Stewardship of Life

SNAP to it Foodstamp Challenge–Day Three

Food Justice: Who Should Judge?

Do not judge, so that you may not be judged. For with the judgment you make you will be judged, and the measure you give will be the measure you get.

Matthew 7:1-2 (NRSV)

Wouldn’t you know it? Three days in and already this “SNAP to it Challenge” is raising some controversial questions. A Compact compatriot posted a link, which led me to another link, which in turn led me to another link that raised the question of who should receive SNAP funds and what should they be able to buy with the simple swipe of an EBT card. The article in question and a follow-up piece dealt with “hipsters” on food stamps, or 20- and 30-something educated, artistic, hip folk who use their EBT card to purchase organic, fresh food from local markets and farmers’ co-ops, artisan bread bakers, and organic grocery stores.

The original article by Jennifer Bleyer (part of her ongoing series “Pinched” about life in the current recession) drew 473 comments, many of which were angry and disgusted responses that someone like the two subjects of the article would be allowed to dine on such regal fare at Uncle Sam’s expense. Shouldn’t they be eating 2/$1 boxes of mac and cheese and hotdogs? How about powdered milk and outlet store white bread? How dare they dine on fresh rabbit and buy the ingredients for a Thai curry with government aid?

Now, before anyone reading this feels the hair on the back of his or her neck stand up, blood pressure rising, and the strange urge to call your local Tea Party leadership, read the verses posted above. In fact, read Matthew 7:1-5 and then flip a few more pages to Matthew 26:6-13. Remember the woman with the costly ointment and how the disciples got their dander up over that one? Yes, I know, she was doing it for Jesus, but aren’t we supposed to see Jesus in the face of our neighbors—be they urban hipsters with master’s degrees or poster children from developing nations in the fund appeals that arrive at our door?

The point is this: we humans like to decide who gets what and what is appropriate for others to eat, spend, enjoy, and do. If you’re poor, you’re supposed to look poor, act poor, and be humble; at least somewhere in the back of most people’s brains is some sort of version on that theme. (If you are one of the rare exceptions to the rule, then God bless you; keep on thinking the way you do and making a difference in the world!) Here are a few questions for you to ponder:

  • Have you ever “cleaned out your larder” and given stuff to your local food pantry that you wouldn’t eat or that is past the expiration date?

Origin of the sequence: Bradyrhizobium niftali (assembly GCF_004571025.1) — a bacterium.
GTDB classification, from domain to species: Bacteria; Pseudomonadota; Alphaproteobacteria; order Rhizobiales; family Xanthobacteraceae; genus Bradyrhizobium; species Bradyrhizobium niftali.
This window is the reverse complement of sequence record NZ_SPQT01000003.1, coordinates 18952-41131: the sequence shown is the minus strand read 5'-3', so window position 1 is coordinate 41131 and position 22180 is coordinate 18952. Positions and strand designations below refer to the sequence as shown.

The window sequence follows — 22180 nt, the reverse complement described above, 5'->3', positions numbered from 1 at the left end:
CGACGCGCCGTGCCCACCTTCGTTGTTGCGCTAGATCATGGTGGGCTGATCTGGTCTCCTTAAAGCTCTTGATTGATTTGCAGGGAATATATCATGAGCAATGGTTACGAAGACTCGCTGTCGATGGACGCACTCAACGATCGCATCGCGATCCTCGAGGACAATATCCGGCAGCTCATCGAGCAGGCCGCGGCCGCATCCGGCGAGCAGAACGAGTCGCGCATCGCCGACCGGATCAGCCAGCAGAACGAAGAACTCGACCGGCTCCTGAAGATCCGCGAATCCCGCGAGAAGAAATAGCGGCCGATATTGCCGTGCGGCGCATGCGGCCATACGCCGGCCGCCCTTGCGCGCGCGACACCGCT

• Have you ever bought food to donate to a local hunger program and chosen generic or very cheap foods while selecting name brands for yourself?
  • Have you ever stood behind people in the grocery check line and judged them for what is being purchased with their EBT card?
  • Have you ever looked at someone on public assistance as being either lazy or “less than” or mumbled “get a job” under your breath?
  • Have you ever been down and out yourself and in need of a helping hand?

I can’t answer for you, but I can tell you that I could answer yes to more than one of these questions, and I’m not proud of that fact. For example, I once worked with a program that provided supplemental foods for people who for whatever reason couldn’t make their SNAP funds stretch through the entire month or who couldn’t/wouldn’t apply for assistance. One family routinely requested junk food like pizza rolls, pop, and cookies—things I rarely if ever bought for my own family because of health concerns. Was I wrong not to purchase what the family desired? Did I have a responsibility to help educate them about healthy choices and healthful eating? It’s a tough question. We all value freedom for ourselves and our own purchasing power, but when and how are we to extend those same privileges to other people? This family was dealing with a lot of issues ranging from mental health to racism to systemic poverty and then some. For me relationships are the key to understanding. It is very easy to judge someone you do not know; it is far more difficult to walk in someone else’s shoes with understanding and compassion.